The Federal Aviation Administration, air traffic controllers and pilots should work to eliminate near-collisions on airport runways, a New York Times editorial says. Although these incidents are rare, they are avoidable and should not happen, the editorial reads. Jul 24, 2005

Lawmakers propose closing Dallas Love Field to commercial flights. Lawmakers are debating bills that would stop commercial flights from operating at Dallas Love Field, where Southwest Airlines operates a large hub. Southwest is pushing for the repeal of the Wright Amendment, which limits flying from Love Field. Some lawmakers have proposed closing Love Field to commercial flights, a move that could force Southwest to operate from Dallas/Fort Worth International Airport. Jul 22, 2005

Agency should improve cyber security, government official says. The Department of Homeland Security must develop a recovery plan in the event of a widespread attack on the Internet, a government official said. David Powner, director of IT Management for the Government Accountability Office, said the agency must also develop a way to assess threats to national cyber security. Powner made the remarks before a U.S. Senate subcommittee earlier this week. Jul 21, 2005

Airlines, airports update travelers with text messages. Airports and airlines are using text messaging services to update travelers on the status of flights, travel times and bookings. The British Airport Authority has launched "Flying Messenger" for passengers traveling out of London's Heathrow or Gatwick airports. The tool allows travelers to check their flight departure or arrival times. Jul 20, 2005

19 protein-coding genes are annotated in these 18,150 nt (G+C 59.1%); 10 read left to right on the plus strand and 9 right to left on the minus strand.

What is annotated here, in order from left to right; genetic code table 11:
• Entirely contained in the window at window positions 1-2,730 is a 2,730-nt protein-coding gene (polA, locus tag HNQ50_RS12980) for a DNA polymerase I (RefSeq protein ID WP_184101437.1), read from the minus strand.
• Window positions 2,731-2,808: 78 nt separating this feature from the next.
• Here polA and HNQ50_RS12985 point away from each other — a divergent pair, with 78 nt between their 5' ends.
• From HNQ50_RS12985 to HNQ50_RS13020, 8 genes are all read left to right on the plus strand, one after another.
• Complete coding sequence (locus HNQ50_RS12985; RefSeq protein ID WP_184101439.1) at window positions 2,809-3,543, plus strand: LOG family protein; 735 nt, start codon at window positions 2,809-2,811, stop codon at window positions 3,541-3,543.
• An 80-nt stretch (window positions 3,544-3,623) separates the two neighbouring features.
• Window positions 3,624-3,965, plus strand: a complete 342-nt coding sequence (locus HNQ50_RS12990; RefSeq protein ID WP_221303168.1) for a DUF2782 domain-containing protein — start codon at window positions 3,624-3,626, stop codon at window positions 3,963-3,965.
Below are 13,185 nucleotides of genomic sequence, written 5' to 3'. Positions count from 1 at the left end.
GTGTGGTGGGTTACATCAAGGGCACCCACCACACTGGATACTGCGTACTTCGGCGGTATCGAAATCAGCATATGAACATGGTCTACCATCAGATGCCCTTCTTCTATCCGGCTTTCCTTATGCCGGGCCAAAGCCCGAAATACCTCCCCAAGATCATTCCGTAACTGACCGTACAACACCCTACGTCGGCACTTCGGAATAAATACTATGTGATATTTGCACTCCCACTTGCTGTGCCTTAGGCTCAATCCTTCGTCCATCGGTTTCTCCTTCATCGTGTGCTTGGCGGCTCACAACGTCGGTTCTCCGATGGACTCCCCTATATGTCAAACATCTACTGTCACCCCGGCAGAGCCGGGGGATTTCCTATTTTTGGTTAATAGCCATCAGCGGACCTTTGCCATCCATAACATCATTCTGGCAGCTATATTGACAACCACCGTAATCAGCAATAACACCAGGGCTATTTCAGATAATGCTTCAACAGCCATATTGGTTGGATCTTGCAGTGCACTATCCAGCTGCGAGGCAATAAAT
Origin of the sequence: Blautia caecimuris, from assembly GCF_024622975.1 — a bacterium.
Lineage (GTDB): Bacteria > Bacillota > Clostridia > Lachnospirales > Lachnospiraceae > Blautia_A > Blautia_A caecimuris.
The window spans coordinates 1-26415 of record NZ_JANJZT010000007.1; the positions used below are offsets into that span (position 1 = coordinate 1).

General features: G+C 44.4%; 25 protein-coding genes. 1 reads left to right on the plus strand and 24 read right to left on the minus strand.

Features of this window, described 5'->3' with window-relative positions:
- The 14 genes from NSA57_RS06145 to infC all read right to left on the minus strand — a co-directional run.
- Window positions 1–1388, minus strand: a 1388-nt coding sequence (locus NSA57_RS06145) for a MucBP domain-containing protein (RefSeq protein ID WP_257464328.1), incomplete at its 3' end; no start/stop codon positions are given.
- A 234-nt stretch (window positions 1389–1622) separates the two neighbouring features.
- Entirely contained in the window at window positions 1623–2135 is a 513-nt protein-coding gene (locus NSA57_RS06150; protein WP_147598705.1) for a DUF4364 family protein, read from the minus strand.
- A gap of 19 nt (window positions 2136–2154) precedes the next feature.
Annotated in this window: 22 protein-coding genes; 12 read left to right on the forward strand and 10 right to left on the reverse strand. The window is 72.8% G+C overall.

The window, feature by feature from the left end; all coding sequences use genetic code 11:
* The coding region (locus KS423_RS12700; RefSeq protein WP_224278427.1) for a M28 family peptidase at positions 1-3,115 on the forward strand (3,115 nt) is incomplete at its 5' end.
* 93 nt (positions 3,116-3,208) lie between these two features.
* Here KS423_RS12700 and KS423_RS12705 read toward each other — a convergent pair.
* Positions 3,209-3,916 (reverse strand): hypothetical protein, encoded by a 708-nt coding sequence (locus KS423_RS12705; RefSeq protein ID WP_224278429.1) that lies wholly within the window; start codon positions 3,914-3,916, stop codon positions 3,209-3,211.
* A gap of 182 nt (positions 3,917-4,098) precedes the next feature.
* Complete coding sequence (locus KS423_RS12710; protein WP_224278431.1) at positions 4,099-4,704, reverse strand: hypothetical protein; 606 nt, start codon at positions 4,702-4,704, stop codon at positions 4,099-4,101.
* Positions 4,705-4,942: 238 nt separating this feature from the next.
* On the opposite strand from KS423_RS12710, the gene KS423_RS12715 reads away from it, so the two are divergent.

Private firms can run Registered Traveler Program. Some airports will hire private companies to administer the government's Registered Traveler program, the Transportation Security Administration said. The program allows prescreened travelers to enter a special security line. The travelers go through a metal detector but are exempt from additional screening. Officials said the program will move faster if private companies run it. Jul 20, 2005

Companies, feds work to develop bomb detection technology. Bomb-sniffing dogs remain the most effective way to find explosives on a person boarding a subway or bus. Federal officials say no technology exists to detect someone carrying bombs. Companies and government agencies are working to develop technology for mass transit systems. Even advanced equipment, such as the PROTECT chemical sensor system used in Washington, D.C., is not designed to prevent an attack. Jul 19, 2005

Airports add glitz, amenities to new terminals. Flashy terminals are opening at airports across the U.S. Many airports need the new facilities to accommodate passenger growth. However, some observers say the terminals are opening at a bad time. The airline industry is struggling to recover from a prolonged financial slump and United Airlines and US Airways are operating under bankruptcy protection. Jul 18, 2005

Homeland Security should coordinate intelligence, protection units. The reorganization of the Department of Homeland Security will emphasize the role of intelligence in preventing terrorist attacks, writes Clark Kent Ervin, former inspector general of the Department of Homeland Security in a New York Times editorial. Kent believes the intelligence unit must closely coordinate with the department's infrastructure protection group, which is responsible for preventing and preparing for terrorist attacks. The U.S. is...